„The process would have to be launched after the 2015 elections, so that the new government could take an appropriate decision”, President Bronisław Komorowski declared in a number of his public addresses.
The President stressed that the process of meeting the convergence criteria should be separated from the very decision on the accession to the euro area. Therefore, let us first meet the EU membership criteria, and then let the new government decide whether or not we should apply for the adoption of the single currency.
This is not going to happen immediately. At least three years will pass from the decision to the appearance of new banknotes in our wallets. Therefore, we speak about autumn 2018 at the earliest which will also be conditioned upon the new government’s decision about accession to the euro area, and secondly the government will begin relevant consultations during the first days of office. Each delay would push us toward 1 January 2019, 1 May 2019, which is the 15th anniversary of Poland’s accession to the UE, or even to 1 January 2020.
The accession timetable is a consequence of numerous formal requirements that must be met by a country that wishes to adopt the single currency. Informal consultations concerning entering the “waiting room” before euro area membership, i.e. ERM II, will only be stage 1 of the process. ERM II is the European Exchange Rate Mechanism, which is commonly called the “currency snake”. It involves pegging of exchange rates of the still independent currencies within the standard fluctuation band for two years. The preceding negotiations last ca. 6 months and are initially mostly political. It is about choosing the right moment for the formal commencement of procedures and launching the process of pondering on the proposed exchange rate – in this case PLN to EUR.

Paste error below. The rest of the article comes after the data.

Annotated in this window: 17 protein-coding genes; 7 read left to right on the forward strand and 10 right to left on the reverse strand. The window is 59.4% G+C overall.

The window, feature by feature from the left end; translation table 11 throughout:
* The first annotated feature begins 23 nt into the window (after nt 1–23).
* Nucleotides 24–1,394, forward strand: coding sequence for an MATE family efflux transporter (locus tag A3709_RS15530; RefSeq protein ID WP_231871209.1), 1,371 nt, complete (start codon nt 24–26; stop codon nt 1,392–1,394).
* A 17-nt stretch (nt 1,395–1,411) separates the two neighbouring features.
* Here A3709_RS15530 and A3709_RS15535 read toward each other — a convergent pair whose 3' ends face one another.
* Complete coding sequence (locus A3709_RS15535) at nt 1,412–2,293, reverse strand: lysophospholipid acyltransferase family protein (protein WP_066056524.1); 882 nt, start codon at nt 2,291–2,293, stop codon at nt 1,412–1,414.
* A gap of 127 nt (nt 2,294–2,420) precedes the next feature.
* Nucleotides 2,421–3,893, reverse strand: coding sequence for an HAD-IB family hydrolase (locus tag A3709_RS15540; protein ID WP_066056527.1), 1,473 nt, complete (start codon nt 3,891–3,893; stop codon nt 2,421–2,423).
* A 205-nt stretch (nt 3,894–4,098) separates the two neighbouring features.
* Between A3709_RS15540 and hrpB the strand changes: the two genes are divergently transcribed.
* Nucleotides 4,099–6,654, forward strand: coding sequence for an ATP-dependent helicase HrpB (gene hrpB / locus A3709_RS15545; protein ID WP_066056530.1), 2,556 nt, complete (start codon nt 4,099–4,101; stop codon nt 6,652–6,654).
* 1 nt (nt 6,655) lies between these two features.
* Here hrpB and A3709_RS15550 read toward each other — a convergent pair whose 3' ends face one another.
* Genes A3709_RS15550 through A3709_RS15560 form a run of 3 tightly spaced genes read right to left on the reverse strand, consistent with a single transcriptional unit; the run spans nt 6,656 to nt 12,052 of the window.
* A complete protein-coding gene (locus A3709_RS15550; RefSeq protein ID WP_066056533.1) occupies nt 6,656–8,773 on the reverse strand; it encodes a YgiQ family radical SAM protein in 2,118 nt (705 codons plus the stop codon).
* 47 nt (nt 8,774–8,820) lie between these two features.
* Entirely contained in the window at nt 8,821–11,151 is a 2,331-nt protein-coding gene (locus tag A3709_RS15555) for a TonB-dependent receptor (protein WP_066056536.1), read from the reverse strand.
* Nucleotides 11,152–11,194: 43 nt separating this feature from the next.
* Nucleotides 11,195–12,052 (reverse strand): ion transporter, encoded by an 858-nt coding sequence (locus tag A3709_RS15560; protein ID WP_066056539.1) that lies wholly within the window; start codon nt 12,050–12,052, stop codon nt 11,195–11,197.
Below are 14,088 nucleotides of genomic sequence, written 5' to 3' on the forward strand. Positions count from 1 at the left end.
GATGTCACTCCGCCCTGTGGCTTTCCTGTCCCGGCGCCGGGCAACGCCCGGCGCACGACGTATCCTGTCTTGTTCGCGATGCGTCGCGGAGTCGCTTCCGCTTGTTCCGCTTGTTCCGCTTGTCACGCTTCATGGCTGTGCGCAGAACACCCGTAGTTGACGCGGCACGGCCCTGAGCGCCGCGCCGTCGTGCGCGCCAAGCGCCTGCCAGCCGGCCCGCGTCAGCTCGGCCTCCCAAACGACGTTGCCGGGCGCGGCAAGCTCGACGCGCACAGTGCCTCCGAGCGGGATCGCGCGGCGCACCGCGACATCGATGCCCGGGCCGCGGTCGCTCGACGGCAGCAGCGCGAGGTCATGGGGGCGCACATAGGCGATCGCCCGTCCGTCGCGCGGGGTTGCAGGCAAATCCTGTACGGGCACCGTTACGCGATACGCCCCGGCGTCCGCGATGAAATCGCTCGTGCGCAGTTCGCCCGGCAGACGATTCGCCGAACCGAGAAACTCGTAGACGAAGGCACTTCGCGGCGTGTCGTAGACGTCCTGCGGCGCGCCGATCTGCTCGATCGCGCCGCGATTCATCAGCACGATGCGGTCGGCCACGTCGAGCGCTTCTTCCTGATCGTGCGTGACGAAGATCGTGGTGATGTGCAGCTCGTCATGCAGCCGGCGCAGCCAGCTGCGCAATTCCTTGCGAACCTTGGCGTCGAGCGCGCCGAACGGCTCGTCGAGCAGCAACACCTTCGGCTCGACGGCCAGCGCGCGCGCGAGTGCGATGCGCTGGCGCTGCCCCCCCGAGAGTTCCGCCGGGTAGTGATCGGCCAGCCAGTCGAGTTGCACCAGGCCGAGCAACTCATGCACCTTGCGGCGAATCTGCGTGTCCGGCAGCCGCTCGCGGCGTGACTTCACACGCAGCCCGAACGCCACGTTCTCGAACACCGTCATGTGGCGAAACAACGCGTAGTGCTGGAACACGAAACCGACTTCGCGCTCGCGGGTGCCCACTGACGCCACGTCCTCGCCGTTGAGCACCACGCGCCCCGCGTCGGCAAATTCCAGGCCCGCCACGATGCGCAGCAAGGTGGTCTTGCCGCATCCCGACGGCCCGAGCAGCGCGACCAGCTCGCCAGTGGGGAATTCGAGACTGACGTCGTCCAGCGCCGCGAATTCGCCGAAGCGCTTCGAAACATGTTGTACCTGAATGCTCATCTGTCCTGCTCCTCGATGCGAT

Then comes a day when the Minister of Finance and the President of the National Bank of Poland sign the joint, confidential motion to the Chairman of the Ecofin Council for the ERM II entry. Ecofin is the Economic and Financial Affairs Council composed of ministers of finance and ministers of economy of EU Member States. ERM II is a multilateral system combining exchange rates of EU Member States with the euro.
Over the future presence of the zloty in ERM II, the currency could not weaken or strengthen by more than 15 per cent to the central parity agreed by the Minister of Finance and the NBP on the one hand and the ERM II Committee composed of the representatives of ministers of finance and central banks of Member States, the European Commission and the ECB on the other. In practice, this means that if the parity were set e.g. at PLN 4 against the euro, for two years our currency could not drop below the rate of PLN 3.40 against the euro on the one hand and exceed PLN 4.60 against the euro on the other.
The problem is that each setting of defence levels is also an encouragement for profiteers who – having adequate capital – could test the determination of the Polish central bank to defend the rate close to its minimum or maximum. It concerns the Polish bank because over the stay of the national currency in the “currency snake” the burden of its defence falls on the country seeking entry to the euro area.
„Considering the present volatility of the zloty, keeping its exchange rate within 15 per cent fluctuation band for two years would be extremely difficult. The zloty is now one of the key currencies of the emerging markets, and its market is quite liquid. All this makes our currency react very fast”, says Bartosz Sawicki, TMS Brokers analyst.